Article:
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The Hidden History of Anna Murray Douglass | Smithsonian Magazine

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The Hidden History of Anna Murray Douglass | Smithsonian Magazine

Frederick Douglass, Anna Murray Douglass, African American History, Black History, KOLUMN Magazine, KOLUMN, KINDR'D Magazine, KINDR'D, Willoughby Avenue, Wriit,

Although she’s often overshadowed by her husband, Frederick Douglass, Anna made his work possible

By Lorraine Boissoneault, Smithsonian Magazine

The story of Frederick Douglass’ hopes and aspirations and longing desire for freedom has been told—you all know it. It was a story made possible by the unswerving loyalty of Anna Murray.”

So began Rosetta Douglass Sprague, daughter of Anna and Frederick Douglass, in a speech delivered in 1900 that later became the book My Mother As I Recall Her. It remains one of the few works that focuses on Anna Murray Douglass, in contrast to the hundreds that have been written on Frederick Douglass and his legacy. That neglect is in part due to the paucity of materials available on Anna; she was largely illiterate and left behind few physical traces of her life, whereas Frederick wrote thousands of letters and multiple books. But without Anna, Frederick may never have achieved such fame for his abolitionism—or even escaped slavery.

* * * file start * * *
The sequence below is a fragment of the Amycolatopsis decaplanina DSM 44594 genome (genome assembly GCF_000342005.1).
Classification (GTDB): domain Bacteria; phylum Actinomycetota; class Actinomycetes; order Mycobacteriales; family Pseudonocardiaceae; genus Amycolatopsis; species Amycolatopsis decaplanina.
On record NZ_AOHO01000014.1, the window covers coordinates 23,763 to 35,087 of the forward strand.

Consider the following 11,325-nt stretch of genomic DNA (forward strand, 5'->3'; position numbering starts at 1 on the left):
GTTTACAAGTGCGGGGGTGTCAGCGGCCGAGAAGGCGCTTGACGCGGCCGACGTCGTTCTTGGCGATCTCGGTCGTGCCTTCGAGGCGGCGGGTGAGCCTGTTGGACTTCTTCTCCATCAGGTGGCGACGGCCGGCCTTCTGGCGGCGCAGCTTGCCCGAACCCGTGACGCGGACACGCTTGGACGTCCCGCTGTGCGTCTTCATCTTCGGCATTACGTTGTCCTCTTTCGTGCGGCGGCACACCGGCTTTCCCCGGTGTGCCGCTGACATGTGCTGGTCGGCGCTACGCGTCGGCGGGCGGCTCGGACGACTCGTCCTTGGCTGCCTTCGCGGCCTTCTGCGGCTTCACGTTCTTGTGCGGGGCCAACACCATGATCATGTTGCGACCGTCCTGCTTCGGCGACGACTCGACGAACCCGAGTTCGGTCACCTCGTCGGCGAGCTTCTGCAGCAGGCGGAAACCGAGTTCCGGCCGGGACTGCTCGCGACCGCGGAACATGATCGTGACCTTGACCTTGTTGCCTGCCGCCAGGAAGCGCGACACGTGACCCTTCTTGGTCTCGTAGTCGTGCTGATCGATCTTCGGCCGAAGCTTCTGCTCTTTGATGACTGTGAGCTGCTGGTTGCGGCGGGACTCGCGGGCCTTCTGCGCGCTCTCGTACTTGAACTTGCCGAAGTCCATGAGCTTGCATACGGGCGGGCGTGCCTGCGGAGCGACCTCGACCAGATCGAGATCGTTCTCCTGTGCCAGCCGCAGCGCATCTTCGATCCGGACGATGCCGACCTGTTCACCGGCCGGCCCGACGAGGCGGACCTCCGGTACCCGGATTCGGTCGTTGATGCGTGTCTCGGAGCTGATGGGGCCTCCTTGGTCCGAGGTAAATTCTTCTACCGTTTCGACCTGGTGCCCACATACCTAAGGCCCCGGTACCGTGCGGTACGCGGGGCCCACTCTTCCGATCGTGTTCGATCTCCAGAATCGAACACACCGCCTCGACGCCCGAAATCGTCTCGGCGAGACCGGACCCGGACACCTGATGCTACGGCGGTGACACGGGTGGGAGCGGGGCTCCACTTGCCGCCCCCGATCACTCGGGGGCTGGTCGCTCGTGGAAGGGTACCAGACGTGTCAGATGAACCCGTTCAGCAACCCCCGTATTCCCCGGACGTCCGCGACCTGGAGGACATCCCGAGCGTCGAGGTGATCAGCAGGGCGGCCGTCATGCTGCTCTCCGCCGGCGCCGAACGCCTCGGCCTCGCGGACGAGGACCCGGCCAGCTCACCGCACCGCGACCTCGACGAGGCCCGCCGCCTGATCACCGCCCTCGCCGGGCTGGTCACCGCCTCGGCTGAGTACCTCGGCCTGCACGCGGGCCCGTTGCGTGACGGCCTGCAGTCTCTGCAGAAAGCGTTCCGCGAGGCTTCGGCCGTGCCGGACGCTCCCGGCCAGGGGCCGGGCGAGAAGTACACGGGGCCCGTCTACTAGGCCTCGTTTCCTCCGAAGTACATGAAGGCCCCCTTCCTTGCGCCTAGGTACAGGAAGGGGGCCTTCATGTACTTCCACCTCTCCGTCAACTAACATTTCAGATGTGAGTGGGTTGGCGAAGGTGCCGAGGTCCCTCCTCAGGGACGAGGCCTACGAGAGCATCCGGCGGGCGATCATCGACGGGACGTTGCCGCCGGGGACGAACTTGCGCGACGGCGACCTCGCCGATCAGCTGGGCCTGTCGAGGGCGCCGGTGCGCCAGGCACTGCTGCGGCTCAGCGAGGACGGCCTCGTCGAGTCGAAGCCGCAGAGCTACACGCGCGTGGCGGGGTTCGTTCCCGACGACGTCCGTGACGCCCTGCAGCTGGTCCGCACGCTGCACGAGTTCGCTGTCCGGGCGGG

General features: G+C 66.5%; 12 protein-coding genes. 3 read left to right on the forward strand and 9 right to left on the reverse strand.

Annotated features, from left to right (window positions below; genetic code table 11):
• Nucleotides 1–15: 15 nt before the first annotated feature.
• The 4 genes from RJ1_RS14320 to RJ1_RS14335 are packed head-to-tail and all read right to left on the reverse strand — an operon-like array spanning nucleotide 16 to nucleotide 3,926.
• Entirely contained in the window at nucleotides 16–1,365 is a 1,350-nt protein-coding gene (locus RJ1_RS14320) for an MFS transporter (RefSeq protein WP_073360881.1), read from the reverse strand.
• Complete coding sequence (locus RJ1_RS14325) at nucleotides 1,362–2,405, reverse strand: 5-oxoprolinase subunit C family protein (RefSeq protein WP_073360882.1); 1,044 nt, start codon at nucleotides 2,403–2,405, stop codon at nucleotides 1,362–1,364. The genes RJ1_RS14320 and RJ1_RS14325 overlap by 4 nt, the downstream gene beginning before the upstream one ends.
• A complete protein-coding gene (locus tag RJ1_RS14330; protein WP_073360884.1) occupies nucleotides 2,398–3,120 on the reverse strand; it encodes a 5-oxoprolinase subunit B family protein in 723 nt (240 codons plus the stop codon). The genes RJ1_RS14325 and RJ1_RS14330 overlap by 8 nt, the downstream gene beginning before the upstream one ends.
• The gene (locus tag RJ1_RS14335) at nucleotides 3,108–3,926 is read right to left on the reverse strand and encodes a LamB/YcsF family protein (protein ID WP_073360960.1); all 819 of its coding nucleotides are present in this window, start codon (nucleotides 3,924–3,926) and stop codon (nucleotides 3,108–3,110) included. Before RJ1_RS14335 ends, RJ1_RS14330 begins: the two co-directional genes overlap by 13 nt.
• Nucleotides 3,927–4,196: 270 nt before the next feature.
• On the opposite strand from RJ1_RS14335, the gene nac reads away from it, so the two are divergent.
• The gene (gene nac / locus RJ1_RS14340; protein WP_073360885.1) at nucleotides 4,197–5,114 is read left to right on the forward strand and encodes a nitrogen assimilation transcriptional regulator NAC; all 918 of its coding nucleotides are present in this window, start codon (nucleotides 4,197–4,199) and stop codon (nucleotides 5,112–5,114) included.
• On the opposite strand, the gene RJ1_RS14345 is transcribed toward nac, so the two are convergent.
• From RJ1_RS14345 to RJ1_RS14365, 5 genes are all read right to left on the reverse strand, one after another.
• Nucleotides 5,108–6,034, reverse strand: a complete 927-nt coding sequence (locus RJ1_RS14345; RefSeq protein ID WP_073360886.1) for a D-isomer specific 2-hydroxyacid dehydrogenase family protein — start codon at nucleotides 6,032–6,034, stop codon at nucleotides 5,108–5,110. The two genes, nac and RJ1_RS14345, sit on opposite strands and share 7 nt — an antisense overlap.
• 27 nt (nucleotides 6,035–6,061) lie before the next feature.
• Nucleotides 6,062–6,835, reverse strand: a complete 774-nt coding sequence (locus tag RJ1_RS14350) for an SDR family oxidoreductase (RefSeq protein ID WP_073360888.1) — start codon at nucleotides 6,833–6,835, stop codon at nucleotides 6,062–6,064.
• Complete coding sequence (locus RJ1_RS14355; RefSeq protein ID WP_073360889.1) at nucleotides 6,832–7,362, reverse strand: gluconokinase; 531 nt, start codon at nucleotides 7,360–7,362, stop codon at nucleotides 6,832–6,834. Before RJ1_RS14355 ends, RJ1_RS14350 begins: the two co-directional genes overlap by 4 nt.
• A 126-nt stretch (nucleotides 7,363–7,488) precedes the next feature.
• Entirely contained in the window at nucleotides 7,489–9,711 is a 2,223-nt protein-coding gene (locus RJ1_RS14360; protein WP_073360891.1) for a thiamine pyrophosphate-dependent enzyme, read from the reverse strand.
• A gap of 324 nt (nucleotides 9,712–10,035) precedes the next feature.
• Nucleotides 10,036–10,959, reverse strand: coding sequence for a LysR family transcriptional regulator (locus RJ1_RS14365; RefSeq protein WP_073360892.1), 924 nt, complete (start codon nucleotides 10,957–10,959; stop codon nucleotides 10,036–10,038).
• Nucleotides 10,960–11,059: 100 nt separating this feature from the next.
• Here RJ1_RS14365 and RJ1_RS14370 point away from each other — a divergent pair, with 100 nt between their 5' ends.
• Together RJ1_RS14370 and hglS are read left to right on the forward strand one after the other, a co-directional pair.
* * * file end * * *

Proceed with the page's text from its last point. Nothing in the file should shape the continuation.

See Also
John Lewis, African American Politics, Black Politics, African American Vote, Black Vote, Black Agenda, The Black Agenda Project, KOLUMN Magazine, KOLUMN, KINDR'D Magazine, KINDR'D, Willoughby Avenue, Wriit,

Featured Image, Illustration by Edel Rodriguez.
Full article @ Smithsonian Magazine

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